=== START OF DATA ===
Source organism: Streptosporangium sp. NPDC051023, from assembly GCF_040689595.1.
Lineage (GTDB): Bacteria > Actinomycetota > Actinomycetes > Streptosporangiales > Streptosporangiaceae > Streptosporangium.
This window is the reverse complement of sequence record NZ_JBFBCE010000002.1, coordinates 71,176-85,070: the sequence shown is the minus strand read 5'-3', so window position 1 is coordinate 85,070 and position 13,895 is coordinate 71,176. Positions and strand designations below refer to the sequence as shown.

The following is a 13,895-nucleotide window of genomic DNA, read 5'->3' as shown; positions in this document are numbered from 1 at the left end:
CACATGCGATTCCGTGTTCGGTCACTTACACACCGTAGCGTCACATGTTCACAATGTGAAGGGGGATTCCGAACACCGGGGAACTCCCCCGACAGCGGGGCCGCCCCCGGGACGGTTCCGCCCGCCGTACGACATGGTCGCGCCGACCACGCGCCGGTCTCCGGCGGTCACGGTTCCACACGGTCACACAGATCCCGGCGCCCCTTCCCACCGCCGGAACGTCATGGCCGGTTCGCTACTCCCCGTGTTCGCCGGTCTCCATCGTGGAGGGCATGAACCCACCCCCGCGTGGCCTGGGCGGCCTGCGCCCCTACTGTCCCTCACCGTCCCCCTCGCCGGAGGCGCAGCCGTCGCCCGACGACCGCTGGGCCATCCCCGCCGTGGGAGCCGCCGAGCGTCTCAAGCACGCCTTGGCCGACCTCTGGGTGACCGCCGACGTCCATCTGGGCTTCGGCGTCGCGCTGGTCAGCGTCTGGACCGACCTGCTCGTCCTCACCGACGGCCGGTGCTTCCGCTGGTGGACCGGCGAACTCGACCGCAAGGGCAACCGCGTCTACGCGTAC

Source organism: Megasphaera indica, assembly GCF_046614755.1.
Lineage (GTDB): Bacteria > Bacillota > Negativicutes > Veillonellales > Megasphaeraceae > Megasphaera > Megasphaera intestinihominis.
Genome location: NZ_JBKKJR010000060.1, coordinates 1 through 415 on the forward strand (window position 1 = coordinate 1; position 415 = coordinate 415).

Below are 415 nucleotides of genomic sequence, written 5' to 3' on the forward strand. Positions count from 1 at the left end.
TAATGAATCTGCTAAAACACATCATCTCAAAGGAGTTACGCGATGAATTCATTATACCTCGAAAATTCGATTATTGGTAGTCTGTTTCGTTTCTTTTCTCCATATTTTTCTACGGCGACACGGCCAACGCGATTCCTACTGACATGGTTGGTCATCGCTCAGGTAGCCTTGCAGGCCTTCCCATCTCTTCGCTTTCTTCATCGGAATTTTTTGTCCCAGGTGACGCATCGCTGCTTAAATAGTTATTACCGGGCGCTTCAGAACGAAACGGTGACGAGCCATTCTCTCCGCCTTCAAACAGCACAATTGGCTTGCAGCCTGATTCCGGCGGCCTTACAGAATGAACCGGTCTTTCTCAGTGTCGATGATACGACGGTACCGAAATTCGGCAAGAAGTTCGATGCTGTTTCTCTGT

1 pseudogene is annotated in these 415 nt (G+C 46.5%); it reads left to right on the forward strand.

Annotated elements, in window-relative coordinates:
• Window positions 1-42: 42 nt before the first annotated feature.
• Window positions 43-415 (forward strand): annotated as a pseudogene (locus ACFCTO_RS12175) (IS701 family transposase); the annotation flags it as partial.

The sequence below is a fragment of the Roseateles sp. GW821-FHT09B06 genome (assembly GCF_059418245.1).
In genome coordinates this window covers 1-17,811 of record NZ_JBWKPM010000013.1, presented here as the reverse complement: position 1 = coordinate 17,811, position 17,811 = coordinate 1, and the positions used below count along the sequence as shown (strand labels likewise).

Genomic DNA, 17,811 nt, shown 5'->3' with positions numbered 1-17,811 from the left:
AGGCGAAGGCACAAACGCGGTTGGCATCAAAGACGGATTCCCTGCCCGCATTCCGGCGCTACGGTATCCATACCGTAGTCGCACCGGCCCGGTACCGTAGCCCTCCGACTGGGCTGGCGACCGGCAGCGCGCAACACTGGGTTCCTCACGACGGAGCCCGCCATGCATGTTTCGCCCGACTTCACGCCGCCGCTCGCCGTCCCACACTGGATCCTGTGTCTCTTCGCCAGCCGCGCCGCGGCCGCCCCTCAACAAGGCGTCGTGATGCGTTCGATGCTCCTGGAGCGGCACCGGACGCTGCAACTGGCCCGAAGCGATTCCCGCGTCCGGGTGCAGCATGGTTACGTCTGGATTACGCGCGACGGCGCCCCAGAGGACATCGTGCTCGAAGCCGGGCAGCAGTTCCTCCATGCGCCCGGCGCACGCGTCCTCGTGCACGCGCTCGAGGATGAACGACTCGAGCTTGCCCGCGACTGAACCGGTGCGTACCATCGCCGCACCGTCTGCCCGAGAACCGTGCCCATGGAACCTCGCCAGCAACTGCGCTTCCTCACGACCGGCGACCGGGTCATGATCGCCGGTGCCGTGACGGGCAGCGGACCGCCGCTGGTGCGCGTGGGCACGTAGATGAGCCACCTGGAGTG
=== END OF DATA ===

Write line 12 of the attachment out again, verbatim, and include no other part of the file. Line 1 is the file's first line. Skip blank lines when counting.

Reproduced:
Annotated elements, in window-relative coordinates: